A deadly little fella!
The paralysis tick is found in a variety of habitats across the humid coastal regions of eastern Australia, particularly wet sclerophyll forests and temperate rainforest areas.
There are at least 74 species of ticks in Australia but only a handful of these are known to bite people. In the humid coastal region of eastern Australia almost all tick bites on people are from the Australian Paralysis Tick, Ixodes holocyclus. This tick also feeds on many other mammals and birds. Australian Paralysis Ticks occur in areas of high humidity, especially in gullies, wet sclerophyll forests, rainforest edges and regrowth, lantana thickets and grassy areas near these. All sizes and life stages of Paralysis ticks can be found at any time of year, but there are distinct seasonal peaks for each stage.
The natural hosts of the paralysis ticks are native Australian animals in the bush. However, ticks commonly attach to other non-native hosts, including dogs and humans. Paralysis ticks are the most concerning tick species for pet owners and vets in Australia, as one bite from a paralysis tick can kill a dog.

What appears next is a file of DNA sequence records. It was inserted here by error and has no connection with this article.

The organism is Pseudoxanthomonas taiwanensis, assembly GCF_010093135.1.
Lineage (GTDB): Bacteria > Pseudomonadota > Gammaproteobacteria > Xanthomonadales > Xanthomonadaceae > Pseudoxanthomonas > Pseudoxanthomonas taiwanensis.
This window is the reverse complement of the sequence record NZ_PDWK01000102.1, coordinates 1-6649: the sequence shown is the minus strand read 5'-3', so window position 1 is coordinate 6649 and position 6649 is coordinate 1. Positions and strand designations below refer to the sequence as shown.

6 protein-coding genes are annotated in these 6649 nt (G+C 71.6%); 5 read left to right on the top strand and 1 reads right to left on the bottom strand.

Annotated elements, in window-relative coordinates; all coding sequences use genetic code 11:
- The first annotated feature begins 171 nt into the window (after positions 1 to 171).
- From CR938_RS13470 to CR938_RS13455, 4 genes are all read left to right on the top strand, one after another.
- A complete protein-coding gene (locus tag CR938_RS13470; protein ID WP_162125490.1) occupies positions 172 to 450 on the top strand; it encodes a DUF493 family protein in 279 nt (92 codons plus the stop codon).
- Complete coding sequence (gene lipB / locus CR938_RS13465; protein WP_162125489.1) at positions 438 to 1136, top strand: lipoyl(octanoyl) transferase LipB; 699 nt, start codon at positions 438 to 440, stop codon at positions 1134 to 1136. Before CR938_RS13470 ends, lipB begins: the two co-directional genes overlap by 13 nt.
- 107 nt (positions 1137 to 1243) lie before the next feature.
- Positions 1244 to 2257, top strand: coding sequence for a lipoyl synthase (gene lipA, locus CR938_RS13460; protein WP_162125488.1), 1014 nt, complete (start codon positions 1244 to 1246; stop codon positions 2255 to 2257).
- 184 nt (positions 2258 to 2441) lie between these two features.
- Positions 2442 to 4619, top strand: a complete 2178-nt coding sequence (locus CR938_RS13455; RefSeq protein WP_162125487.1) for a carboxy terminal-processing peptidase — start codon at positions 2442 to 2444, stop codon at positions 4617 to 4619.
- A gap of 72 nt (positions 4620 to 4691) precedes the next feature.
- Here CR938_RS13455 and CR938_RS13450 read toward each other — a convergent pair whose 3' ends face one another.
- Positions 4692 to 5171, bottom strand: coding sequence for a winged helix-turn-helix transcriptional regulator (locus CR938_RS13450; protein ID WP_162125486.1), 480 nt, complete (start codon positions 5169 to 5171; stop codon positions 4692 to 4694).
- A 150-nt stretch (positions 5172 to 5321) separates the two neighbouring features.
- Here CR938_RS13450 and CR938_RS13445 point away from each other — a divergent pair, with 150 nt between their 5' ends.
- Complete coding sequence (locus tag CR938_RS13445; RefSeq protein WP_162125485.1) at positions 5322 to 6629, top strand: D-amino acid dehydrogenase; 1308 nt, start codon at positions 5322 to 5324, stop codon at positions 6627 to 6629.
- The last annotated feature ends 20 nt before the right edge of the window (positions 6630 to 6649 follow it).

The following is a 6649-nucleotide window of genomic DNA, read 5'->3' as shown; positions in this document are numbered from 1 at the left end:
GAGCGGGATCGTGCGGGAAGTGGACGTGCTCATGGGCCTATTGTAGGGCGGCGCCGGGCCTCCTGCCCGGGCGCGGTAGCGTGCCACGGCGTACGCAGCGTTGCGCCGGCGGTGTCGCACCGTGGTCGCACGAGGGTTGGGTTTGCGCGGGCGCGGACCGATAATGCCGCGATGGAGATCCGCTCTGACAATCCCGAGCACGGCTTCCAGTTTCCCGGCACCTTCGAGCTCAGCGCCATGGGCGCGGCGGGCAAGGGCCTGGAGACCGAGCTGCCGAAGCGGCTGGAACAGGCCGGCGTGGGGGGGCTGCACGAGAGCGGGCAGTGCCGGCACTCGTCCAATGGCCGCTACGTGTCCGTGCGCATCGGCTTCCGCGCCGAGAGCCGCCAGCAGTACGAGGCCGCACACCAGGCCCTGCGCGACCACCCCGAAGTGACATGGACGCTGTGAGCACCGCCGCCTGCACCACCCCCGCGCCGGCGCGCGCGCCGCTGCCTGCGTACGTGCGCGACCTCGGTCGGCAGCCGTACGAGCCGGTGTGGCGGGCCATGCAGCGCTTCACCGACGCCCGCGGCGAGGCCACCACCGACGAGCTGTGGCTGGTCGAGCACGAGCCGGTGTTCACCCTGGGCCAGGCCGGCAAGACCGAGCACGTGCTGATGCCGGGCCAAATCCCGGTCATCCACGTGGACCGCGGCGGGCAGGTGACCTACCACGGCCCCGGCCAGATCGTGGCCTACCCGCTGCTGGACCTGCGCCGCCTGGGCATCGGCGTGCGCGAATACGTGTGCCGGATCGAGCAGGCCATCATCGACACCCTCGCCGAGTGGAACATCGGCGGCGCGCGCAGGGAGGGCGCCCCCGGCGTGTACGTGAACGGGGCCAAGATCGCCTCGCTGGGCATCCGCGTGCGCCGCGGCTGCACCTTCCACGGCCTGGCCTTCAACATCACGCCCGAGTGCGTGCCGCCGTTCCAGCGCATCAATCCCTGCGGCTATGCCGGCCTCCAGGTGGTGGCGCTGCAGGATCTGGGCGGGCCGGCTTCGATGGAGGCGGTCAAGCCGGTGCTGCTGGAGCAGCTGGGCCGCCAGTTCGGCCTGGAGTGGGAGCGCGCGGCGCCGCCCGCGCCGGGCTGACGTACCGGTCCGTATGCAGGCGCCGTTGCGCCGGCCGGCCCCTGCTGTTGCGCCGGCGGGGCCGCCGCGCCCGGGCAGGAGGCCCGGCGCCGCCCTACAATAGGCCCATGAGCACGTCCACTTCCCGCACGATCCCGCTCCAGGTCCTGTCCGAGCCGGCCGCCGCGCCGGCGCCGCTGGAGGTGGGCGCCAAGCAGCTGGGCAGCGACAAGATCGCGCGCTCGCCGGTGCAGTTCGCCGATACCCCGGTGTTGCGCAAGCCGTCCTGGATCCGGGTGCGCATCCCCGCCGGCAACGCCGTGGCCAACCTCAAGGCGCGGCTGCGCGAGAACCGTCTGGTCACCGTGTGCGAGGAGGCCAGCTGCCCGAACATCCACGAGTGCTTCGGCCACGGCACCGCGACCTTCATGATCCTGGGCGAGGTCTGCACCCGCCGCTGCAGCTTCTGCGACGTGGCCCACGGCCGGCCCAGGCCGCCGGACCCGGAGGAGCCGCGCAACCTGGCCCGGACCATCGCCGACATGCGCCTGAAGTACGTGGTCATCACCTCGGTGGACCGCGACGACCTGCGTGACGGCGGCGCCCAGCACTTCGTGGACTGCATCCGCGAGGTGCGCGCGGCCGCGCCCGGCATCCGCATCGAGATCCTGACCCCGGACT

There are two species of paralysis ticks in Australia, the Australian paralysis tick and the Tasmanian paralysis tick
Paralysis ticks, also called dog ticks, shell-back ticks or scrub ticks are a serious parasite occurringon the East Coast of Australia. They inject a toxin causing paralysis that can be fatal in domestic animals, both pets and LIVESTOCK. The toxin can also affect humans. More than 80,000 cases of tick toxicosis, mainly in domestic pets are treated each year in eastern Australia.